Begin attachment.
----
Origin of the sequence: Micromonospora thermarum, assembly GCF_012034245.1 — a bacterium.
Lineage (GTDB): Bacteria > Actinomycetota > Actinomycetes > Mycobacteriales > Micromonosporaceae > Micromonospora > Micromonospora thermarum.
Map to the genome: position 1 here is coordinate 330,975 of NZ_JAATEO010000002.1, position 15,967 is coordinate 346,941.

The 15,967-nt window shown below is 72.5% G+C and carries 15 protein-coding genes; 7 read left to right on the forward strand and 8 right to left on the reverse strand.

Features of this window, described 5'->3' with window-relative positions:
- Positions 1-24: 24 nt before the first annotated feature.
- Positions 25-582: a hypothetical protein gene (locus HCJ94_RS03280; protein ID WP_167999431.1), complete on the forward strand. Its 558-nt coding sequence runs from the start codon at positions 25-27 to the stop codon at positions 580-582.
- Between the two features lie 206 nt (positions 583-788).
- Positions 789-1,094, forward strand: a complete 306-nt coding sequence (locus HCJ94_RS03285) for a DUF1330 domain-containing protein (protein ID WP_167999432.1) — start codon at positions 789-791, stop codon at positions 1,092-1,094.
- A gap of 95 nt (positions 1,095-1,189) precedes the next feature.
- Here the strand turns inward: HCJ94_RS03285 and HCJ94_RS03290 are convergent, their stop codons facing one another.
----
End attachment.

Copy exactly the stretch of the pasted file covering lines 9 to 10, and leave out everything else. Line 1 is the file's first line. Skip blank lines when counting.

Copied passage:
- Positions 789-1,094, forward strand: a complete 306-nt coding sequence (locus HCJ94_RS03285) for a DUF1330 domain-containing protein (protein ID WP_167999432.1) — start codon at positions 789-791, stop codon at positions 1,092-1,094.
- A gap of 95 nt (positions 1,095-1,189) precedes the next feature.